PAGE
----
330. Six Days
by Jeremy Bowen
The BBC's Jeremy Bowen tackles the 1967 Six Day War between Israel and her neighbours Egypt, Syria and Jordan. And as is to be expected, the reaction to this 2003 book attracted howls of anti-semitism from the Pro-Israel lobby. Certainly his claims that Israeli soldiers murdered prisoners and civilians and looted Arab property could be expected to draw the ire of those who favour the plucky little Israeli school of history. Bowen argues the 1967 War was indeed a David Vs Goliath affair - only the Israel was military Goliath. Not that, according to Bowen, all Israelis were in on the secret of how much better prepared for war their country was than their Arab neighbours. Bowen marshals his facts well and while obviously no fan of the Israeli occupation of the West Bank he is also critical of the Arab leaders who so mishandled the war and in fact the whole crisis, sacrificing soldiers and civilians needlessly. The United States of America and the Soviet Union hardly come out of this book well either. Bowen gets away with rapid changes of location and side in a fast paced timeline based narrative which encompasses military, diplomatic and civilian experiences. He succeeds in putting a human face to war and suffering both during and after a war which is still not, fifty years later, still not really over.
329. Sweating the Metal
by Flt Lt Alex "Frenchie" Duncan
This is a look at the experiences of Royal Air Force Chinook pilots in Afghanistan. I was suspicious about the better than average quality of the writing, so I looked beyond the author credit on the cover page and found the copyright is not Duncan's name but that of journalist and military writer Antony Loveless. The pair tell Duncan's tale well. There are also contributions from some of Duncan's fellow pilots sprinkled throughout the book. Most of the best stories relate to picking up wounded soldiers and civilians while under fire. Duncan comes over as a nice enough bloke; he takes pain to stress that the bravery awards, the Distinguished Flying Cross and the Air Force Cross, reflect as much on the excellence of his co-pilots and crews as on his own actions. He heaps effusive praise on the squaddies manning isolated bases dotted around Helmand Province. His rather more dismissive comments about some members of the military who never left their bases but bought great big killing/combat knives before their return to the UK appears to have raised the ire of those who never left their base and bought great big killing/combat knives before their return to the UK. I liked the fact that towards the end of the book Duncan admits he is not that keen on returning to Afghanistan. The early chapters focus on the training Duncan had to go through before being trusted with an expensive and complicated Chinook twin-rotor helicopter. There is a very odd mistake when it comes to the name of the American military supermarket known as the PX; the name appears in the book as BX, mistranscription from tape or a slip of the typesetter's finger? It would be interesting to know more about the mechanics of Duncan and Loveless's collaboration. At least I'd be interested. This is a well constructed look at life in the firing line and helps widen the public's picture of what went on in Afghanistan.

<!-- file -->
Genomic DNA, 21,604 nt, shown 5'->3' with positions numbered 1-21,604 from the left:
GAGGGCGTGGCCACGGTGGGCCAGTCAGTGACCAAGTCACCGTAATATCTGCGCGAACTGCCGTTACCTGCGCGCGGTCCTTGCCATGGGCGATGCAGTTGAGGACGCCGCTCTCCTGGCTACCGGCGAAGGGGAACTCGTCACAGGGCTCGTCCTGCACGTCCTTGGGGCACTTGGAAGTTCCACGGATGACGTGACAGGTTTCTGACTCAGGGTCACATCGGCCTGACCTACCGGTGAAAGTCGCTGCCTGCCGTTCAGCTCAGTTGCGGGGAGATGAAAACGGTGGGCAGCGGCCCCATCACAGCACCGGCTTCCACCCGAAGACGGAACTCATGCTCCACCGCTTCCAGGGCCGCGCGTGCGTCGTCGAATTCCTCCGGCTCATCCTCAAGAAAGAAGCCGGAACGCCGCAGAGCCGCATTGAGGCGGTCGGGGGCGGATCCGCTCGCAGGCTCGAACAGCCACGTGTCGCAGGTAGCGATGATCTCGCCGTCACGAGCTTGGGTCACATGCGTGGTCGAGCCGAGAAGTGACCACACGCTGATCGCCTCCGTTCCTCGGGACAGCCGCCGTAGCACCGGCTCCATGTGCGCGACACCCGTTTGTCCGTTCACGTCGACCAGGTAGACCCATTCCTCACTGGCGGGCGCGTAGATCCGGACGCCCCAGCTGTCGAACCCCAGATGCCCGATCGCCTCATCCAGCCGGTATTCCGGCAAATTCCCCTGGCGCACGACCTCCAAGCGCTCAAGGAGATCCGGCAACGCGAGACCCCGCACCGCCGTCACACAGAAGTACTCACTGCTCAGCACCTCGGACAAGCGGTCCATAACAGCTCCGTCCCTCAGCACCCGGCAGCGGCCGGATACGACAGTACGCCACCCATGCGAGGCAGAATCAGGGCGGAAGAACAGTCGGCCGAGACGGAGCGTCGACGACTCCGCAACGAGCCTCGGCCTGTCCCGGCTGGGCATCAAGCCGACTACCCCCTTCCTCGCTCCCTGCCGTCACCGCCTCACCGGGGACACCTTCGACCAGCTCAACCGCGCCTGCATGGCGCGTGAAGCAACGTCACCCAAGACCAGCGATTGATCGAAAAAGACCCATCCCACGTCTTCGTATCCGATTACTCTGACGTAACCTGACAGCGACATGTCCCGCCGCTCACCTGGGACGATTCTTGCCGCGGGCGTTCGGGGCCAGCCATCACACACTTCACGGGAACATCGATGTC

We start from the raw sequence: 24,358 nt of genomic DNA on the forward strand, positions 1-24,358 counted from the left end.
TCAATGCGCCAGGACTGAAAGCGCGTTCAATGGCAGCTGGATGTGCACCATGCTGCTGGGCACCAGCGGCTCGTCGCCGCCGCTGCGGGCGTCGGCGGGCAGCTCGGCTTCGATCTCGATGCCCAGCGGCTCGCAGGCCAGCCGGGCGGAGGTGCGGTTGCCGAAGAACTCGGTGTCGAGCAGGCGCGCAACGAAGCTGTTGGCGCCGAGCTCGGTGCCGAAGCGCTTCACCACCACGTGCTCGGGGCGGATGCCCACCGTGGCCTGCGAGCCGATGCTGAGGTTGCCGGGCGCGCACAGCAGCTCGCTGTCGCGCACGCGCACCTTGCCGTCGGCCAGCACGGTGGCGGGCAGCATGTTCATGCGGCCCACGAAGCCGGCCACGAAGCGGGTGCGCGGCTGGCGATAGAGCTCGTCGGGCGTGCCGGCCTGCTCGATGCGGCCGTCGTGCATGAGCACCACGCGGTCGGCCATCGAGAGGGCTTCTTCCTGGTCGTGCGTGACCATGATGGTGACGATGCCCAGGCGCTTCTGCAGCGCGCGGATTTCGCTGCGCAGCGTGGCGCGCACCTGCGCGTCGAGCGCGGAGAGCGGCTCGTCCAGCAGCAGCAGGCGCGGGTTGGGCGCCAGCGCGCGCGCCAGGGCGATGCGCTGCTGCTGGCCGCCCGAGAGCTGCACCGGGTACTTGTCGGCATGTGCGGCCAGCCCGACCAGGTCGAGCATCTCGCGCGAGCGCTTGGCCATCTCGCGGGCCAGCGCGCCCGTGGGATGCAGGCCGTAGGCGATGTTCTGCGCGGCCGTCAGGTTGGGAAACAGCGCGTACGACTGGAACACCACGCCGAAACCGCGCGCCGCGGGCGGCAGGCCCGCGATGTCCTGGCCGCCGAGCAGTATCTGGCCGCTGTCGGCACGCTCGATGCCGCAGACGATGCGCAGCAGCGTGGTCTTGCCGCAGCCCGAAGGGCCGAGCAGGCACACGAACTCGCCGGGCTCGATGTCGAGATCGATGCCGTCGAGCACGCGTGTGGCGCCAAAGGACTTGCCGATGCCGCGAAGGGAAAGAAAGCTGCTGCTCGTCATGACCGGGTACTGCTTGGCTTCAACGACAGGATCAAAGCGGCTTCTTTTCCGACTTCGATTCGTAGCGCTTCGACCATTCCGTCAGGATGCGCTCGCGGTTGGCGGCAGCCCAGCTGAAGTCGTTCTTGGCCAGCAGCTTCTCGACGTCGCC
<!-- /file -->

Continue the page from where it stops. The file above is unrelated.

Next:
328. Charlie Company
by Peter Cochrane
I missed out on this book when it first came out in 1977 and came to regret it. These recollections of a Second World War officer in the Cameron Highlanders is often cited as a classic example of the genre. I'm not sure I would go that far, but they are very good read. Peter Cochrane went into the publishing after he was demobbed in 1946 and he certainly has a way with the written word. He refuses to become bogged down in shot by shot, bayonet charge by bayonet charge, accounts of each battle that he and the men of C Company of the 2nd Camerons fought in the Western Desert, Eritrea and Italy. Instead he paints a vivid picture of what it was like to be in battle and on campaign - just enough detail to give a flavour and feel, not enough to bog the reader down. Cochrane was awarded both the Military Cross and the Distinguished Service Order but writes so modestly about his own role in the fighting that some readers may be left wondering why. The book is almost as much about some of the characters he served with as about his own experiences and thoughts about command at platoon and company level. The book is heavily sprinkled with the kind the humour that helped get Cochrane, his fellow officers and their men through some pretty hard times. This book may have benefited from being written in the 1970s when memories were still fresh and Cochrane was still at the peak of his writing powers. Sadly, some more recent examples of the genre are all too obviously retirement projects that add little to the reader's understanding of war or the Second World War in particular. This in contrast is a fascinating insight into a Scottish infantry unit at war.
Pension Misery Highlighted
The Dorchester Review , a leading Canadian magazine when it comes to history, is carrying an article I wrote about British Army pensioners, many who served under the Duke of Wellington's command, who were caught up in a disastrous scheme which involved them giving up their pension entitlement in exchange for land in the British Colonies or United States. I became interested in what happened to the so-called Commuted Pensioners after realizing one of the main suspects as a contributor to Vicissitudes in the Life of a Scottish Soldier had been lured to Canada under the scheme.